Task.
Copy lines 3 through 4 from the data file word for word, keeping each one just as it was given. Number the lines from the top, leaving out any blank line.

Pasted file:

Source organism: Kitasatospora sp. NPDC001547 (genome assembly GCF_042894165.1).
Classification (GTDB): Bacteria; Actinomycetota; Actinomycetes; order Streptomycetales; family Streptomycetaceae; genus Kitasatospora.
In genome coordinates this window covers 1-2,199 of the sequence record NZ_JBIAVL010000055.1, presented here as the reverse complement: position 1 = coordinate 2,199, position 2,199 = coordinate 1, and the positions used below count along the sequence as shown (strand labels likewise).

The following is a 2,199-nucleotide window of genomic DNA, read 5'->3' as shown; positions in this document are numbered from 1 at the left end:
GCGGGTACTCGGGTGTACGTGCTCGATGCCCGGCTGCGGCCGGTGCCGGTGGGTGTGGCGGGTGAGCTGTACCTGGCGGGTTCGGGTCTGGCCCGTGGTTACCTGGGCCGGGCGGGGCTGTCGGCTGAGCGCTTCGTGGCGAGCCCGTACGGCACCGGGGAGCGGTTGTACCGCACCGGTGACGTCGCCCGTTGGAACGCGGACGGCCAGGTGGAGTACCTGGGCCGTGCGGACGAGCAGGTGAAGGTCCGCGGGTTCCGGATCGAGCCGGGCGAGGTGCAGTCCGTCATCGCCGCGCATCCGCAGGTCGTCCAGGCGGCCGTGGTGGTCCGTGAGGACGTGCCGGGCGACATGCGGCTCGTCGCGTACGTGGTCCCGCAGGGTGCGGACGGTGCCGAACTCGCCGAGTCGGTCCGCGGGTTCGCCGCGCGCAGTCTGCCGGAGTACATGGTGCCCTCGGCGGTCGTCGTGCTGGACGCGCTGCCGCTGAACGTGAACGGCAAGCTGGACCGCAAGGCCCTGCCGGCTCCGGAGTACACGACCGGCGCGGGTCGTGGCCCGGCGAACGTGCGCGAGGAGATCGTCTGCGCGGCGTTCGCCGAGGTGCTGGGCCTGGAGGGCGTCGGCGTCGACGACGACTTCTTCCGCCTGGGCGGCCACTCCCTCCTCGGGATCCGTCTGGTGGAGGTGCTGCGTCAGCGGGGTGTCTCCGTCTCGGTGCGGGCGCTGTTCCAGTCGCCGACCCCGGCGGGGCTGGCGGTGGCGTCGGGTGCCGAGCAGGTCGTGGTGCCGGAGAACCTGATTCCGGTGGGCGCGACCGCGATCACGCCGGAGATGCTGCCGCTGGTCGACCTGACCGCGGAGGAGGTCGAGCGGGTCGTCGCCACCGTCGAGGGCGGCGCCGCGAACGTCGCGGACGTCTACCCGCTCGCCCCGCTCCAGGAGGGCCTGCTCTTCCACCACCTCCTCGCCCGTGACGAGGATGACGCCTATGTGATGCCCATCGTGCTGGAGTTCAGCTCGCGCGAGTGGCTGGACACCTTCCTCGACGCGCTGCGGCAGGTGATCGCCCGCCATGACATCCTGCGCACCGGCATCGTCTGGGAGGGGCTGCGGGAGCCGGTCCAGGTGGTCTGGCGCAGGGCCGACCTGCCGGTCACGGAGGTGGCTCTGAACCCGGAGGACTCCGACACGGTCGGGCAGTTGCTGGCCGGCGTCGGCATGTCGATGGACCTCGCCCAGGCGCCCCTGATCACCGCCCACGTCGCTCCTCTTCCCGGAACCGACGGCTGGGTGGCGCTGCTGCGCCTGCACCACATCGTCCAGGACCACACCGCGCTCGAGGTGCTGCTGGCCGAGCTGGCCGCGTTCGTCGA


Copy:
In genome coordinates this window covers 1-2,199 of the sequence record NZ_JBIAVL010000055.1, presented here as the reverse complement: position 1 = coordinate 2,199, position 2,199 = coordinate 1, and the positions used below count along the sequence as shown (strand labels likewise).

The following is a 2,199-nucleotide window of genomic DNA, read 5'->3' as shown; positions in this document are numbered from 1 at the left end: